FAQ: When and how will the 2020-21 NBA season begin?

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The longest season in NBA history is finally complete. More than a full calendar year after teams reported to training camp, the Los Angeles Lakers were crowned champions, accepting the Larry O’Brien Trophy on Sunday night inside the NBA’s campus environment at Walt Disney World in Orlando, Florida. The NBA’s bubble was a success, allowing the season to be completed safely during a pandemic, but now the focus shifts to an atypical offseason, which will set the stage for the 2020-21 regular season. Countless questions loom, starting with the big one.

When will the 2020-21 NBA season begin?

It is not clear right now. When the league set the restart calendar for the 2019-20 season, a Dec. 1 start date for 2020-21 was floated. Given that the league has said it would give eight weeks of notice before the scheduled start to next season, Dec. 1 is off the table and Dec. 25 is looking increasingly unlikely. NBA commissioner Adam Silver told CNN last month that his “best guess” was that the season would not start until 2021. January is a possibility, but the start of next season could still be much later, perhaps March. The reality is there are only projections — nothing is firm.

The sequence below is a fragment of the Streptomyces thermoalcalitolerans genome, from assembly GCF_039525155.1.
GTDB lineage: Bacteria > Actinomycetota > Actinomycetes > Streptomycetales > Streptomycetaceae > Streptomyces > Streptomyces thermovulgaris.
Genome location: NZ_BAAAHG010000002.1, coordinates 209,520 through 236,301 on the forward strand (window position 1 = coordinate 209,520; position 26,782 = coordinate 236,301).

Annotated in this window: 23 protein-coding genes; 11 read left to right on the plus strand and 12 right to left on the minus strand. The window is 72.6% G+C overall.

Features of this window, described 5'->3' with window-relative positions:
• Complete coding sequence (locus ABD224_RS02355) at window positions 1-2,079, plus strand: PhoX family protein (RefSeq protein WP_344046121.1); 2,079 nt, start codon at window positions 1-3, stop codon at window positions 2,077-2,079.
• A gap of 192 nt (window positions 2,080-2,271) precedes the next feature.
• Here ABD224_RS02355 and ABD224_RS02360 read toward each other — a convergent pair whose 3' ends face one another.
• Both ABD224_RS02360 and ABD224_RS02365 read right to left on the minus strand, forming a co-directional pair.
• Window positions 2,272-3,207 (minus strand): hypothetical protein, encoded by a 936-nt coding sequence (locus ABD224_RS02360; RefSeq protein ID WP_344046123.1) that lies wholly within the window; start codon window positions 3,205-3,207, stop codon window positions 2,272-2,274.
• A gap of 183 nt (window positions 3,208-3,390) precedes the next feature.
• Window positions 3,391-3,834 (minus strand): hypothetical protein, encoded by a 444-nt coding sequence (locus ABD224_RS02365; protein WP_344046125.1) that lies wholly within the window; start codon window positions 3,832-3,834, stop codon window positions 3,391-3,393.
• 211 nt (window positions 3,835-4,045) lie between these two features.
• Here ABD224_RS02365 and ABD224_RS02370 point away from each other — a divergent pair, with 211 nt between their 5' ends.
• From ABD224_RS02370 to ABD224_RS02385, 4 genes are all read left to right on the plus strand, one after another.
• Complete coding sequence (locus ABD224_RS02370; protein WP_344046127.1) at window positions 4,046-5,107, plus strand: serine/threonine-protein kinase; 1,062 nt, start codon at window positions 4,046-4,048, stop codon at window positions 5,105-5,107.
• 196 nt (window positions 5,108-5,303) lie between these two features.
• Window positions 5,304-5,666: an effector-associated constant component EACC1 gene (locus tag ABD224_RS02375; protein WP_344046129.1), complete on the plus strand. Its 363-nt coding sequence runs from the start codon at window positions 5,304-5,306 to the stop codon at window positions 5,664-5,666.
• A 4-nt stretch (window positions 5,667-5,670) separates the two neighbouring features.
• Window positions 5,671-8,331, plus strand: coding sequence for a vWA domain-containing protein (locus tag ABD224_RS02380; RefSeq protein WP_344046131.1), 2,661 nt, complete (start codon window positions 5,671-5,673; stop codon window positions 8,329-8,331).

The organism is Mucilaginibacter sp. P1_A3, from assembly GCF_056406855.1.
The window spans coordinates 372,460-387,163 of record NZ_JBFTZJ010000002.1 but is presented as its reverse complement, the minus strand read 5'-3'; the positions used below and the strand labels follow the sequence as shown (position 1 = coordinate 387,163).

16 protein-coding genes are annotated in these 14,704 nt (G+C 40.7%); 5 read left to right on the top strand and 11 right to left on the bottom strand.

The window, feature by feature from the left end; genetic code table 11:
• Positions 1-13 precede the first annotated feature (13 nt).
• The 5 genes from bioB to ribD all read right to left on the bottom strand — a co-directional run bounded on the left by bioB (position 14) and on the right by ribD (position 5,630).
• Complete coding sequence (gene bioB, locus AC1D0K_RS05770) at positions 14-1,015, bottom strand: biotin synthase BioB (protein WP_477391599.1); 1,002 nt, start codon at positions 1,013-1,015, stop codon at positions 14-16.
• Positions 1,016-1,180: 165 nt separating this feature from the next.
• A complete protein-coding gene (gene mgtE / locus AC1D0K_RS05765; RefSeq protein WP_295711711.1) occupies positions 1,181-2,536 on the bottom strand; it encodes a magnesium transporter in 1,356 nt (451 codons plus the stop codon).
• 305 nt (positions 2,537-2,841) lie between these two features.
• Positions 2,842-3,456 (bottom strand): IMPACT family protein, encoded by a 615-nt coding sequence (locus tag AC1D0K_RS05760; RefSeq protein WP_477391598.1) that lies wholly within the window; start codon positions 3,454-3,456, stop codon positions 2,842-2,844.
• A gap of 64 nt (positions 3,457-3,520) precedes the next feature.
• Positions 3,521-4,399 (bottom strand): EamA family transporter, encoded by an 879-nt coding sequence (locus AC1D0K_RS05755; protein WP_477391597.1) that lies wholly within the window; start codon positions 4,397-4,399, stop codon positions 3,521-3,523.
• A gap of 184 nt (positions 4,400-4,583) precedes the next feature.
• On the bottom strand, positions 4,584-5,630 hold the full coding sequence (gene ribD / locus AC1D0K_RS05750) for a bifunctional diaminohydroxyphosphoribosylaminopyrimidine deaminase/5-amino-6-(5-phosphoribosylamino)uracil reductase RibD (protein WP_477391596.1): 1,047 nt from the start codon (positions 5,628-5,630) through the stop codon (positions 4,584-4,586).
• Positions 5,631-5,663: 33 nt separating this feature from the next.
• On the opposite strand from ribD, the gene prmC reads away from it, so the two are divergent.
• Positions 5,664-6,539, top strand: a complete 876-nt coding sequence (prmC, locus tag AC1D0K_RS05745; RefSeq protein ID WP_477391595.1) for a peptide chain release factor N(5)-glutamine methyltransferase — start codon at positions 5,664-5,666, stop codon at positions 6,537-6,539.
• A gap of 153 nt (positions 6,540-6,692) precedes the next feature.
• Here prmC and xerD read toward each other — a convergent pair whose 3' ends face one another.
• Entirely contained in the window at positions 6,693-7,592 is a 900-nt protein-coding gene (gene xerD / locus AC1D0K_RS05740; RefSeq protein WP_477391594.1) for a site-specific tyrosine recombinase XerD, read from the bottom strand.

What’s going to happen to the draft?

The 2020 NBA draft will almost certainly take place Nov. 18, the date the league landed on when it postponed the draft last month from the previously announced Oct. 16 date. It’s too early to know when the 2021 draft will take place, though the late start to the season means it will almost certainly be delayed from its normal June timeframe.

What about summer league?

The NBA’s restart in the bubble began during what would typically be the time for the offseason Las Vegas Summer League, which meant the 2020 version was canceled. Currently there are no plans to stage a winter version of the event before next season. It’s too early to tell what might happen to the 2021 edition.

What has to happen for a new season to start?

First, the players’ union and the league must come to an agreement on how to manage the expected drop in revenue from the pandemic. This will largely center on what the salary cap looks like, perhaps for the next two seasons.